Heat get some confidence, Kobe gets some fuel — everybody wins

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Here is what you need to know about what Thursday night meant to the Lakers, and why Kobe Bryant has pushed his teams to two consecutive titles.

Thirty minutes after the Heat defeated the Lakers 94-88 in a game where Kobe’s shot was off after the first quarter (8-21 overall after starting 4-4) and his shot selection down the stretch was terrible, he was back on the court and started shooting. In an empty AmericanAirlines Arena after a tough game Kobe was putting himself through a workout and trying to fix his jumper. He was out there for an extended period just trying to fix what went wrong.

In the end, both the Lakers and the Heat may be better because of what happened Thursday night.

For the Heat, it was a confidence boost they needed and a reminder they can play with the big boys. This game was tied 88-88, but after a week of hearing how they couldn’t do this it was Wade and the Heat that were clutch.

First Wade stripped Kobe of the ball and was able to get it ahead to LeBron James on a run-out for a breakaway dunk. Then after a ridiculously rushed fade-away three from Kobe (with 23 seconds on the shot clock off an inbound play) Wade came down and the Heat executed a beautiful play. They used Zydrunas Ilgausksas and his threat of a 15-foot jumper to draw Bynum away from the basket. Then Wade went away from a LeBron James screen, a move  that totally threw Kobe (guarding Wade). Wade blew past Kobe and was in the lane before help could arrive. Wade laid it in and the Heat were up four.

Let’s be clear — reading too much into one regular season game is a mistake, but the Heat have plenty of things to build off of from this win.

Quality end of game execution is a place to start. They went out and made better decisions and shots in crunch time than the defending NBA champions.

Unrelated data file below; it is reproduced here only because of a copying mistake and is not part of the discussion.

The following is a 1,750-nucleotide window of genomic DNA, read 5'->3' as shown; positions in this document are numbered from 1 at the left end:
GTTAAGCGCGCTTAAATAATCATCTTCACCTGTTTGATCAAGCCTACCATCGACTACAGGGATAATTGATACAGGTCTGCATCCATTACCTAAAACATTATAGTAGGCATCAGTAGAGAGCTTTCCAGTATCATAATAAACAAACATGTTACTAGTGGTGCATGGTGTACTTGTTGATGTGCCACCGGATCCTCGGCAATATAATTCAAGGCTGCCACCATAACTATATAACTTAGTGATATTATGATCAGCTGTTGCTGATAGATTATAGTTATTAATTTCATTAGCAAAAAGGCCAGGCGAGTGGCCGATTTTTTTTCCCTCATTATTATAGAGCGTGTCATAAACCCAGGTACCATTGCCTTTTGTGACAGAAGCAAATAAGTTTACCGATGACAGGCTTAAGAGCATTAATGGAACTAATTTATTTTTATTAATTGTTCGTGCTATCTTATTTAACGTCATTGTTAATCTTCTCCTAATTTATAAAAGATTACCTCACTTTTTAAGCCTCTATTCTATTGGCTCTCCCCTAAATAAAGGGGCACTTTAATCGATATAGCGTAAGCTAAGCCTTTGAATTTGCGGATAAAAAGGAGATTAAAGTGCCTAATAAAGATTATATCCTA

Then there is the play of Chris Bosh, who attacked the rim all night. He did a great job sliding to the rim when his man (Pau Gasol) came over to help. The result was passes to him, offensive rebounds and a good night. Bosh was aggressive and took control of the ball. Early on, when Wade and James struggled it was Bosh that kept the Heat in this game.

For the Lakers, the lessons are ones they know, but bad habits that they fall back on anyway. In the second half they went away from Gasol and working their offense inside-out completely. And Bynum and Gasol got utterly and totally  outworked on the glass by some pretty pedestrian rebounders. Bynum had one rebound in the first half (he improved in the second half and finished with 12). Los Angeles lost focus on its strengths and at the end had Kobe launching desperation threes early in the shot clock.

We learned nothing new about the Lakers, we were simply reminded that they can still fall prey to bad habits. We learned nothing about the Heat — unless you really thought this recent slide meant they were not contenders. They are. They have flaws but they also have great talent at three spots on the floor that can make up for any deficiency. We were reminded that Wade knows how to play in the clutch.

That is something the Heat can build off of tomorrow. Kobe is trying to build off his mistakes right now.

Dwight Howard still feeling ‘super’ expectations with Hornets

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DETROIT – Dwight Howard went from leading Orlando in the NBA Finals to playing in star-studded Los Angeles to joining a Houston team that also fancied itself a contender to being the highest-paid player in his hometown Atlanta to… landing in Charlotte, a small-market franchise with modest ambitions.

The spotlight finally off the former No. 1 pick, Howard doesn’t feel reduced pressure.

“Everybody expects me to be Superman every single night,” Howard said.

Howard is diving into his new situation – his third team in three years – headfirst. He’s leading pregame huddles and the Hornets onto the court.

“I have the most experience,” said Howard, in his 14th season. “So, it’s not to come in and fit in. It’s to come in and be a leader.”

This is the latest referendum on Howard. Despite eight All-NBA selections (most of them first-team) and three Defensive Player of the Year awards, he faces relentless criticism of his legacy.

His exit from the Magic was so ugly, it’s known as the Dwightmare. His feuding with the Lakers great is the stuff of legend in Kobe Bryant mythology. Howard never clicked with James Harden with the Rockets. The Hawks unloaded him for a paltry return in what was more salary rearrangement than salary dump, and his former teammates reportedly cheered.

Howard just seems to rub people the wrong way.

That makes his latest test in Charlotte so interesting. Howard is supplanting maybe Kemba Walker as the face of the team and definitely Cody Zeller as starting center. The Hornets have found success with Zeller, going 63-53 when he starts and 57-73 otherwise the last three seasons.

“The nature of his game, he plays in a way to help other people play better,” Hornets coach Steve Clifford said of Zeller. “He is a screener. He is a ball-mover.”